Woman tried, but unable, to save dog from bear
When Jackie Haught’s miniature poodle was attacked by a bear cub a week ago, the 70-year-old acupuncturist fought the attacker with her fists and her feet, and even threw an apple at the bear’s head, but she was unable to save the dog’s life.
Haught, of Brittany Drive in West Hurley, said Thursday that she was walking 11-year-old Luze (pronounced Lucy) on a 3-to-5-foot-long bungee cord-style leash when a black bear cub charged from behind a dumpster in the early evening on Saturday, Nov. 3, and attacked the dog.
The bear ran off without turning on her but left the dog near death, Haught said.
She said Luze suffered a punctured lung and crushed vertebrae in the attack and was euthanized at the Animal Emergency Clinic of the Hudson Valley the night of the attack.
The dog was conscious after the incident, so “we got to say goodbye, [but] she was suffering,” Haught said.
The bear, which Haught said was the size of “a short-legged but very husky dog,” lunged at the smaller animal and quickly “had my dog in its jaw,” she said. “He went right for her.”
Haught speculated the bear might have mistaken her small black dog as a competitor for food.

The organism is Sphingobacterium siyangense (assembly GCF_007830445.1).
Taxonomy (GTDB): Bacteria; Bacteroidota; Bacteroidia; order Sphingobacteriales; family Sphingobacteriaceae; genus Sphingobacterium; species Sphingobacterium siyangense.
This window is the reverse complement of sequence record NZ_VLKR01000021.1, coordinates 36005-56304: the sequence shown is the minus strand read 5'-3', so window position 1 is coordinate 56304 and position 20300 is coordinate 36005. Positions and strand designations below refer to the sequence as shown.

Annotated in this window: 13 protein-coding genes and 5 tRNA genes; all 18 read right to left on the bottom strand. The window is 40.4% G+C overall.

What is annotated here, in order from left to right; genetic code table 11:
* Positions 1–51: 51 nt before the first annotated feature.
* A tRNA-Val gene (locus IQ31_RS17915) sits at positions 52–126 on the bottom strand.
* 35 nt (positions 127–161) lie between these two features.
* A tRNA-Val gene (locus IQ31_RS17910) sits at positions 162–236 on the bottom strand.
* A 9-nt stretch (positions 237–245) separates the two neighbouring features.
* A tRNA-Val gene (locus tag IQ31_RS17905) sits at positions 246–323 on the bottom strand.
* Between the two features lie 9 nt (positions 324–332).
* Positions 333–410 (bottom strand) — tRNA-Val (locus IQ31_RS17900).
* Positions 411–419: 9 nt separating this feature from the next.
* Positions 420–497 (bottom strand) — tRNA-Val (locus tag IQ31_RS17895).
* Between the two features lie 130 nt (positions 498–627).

“I really think there was a mix-up in its mind,” she said, adding that bears are “very hungry” at this time of the year and speculating their behavior might be due to climate change.
Astrid Nordness of West Shokan, the dog’s breeder, who said she often house sat with Luze when Haught was at work in New York City, described the poodle as “an amazing dog” who “lived to chase balls.”
Both women said Luze also enjoyed swimming and hiking.
“She was very outgoing and very friendly,” Nordness said of the poodle. “If people weren’t well, she would go and sit with them.”
Nordress said about 25 people attended a “funeral” Monday to pay their respects to Luze.
According to the state Department of Environmental Conservation, the “leading cause of bear nuisance complaints in New York is people leaving food sources outside, including unsecured residential garbage, pet food and hanging bird feeders.”
In order to avoid attracting bears, the department advises taking down bird feeders and putting them away until December; keeping garbage inside until the morning it is collected; never feeding pets outdoors; and being “alert and aware of ... surroundings, especially at night.”
Luze, an 11-year-old miniature poodle, had to be euthanized after being attacked by a bear on Nov. 3 in West Hurley, N.Y.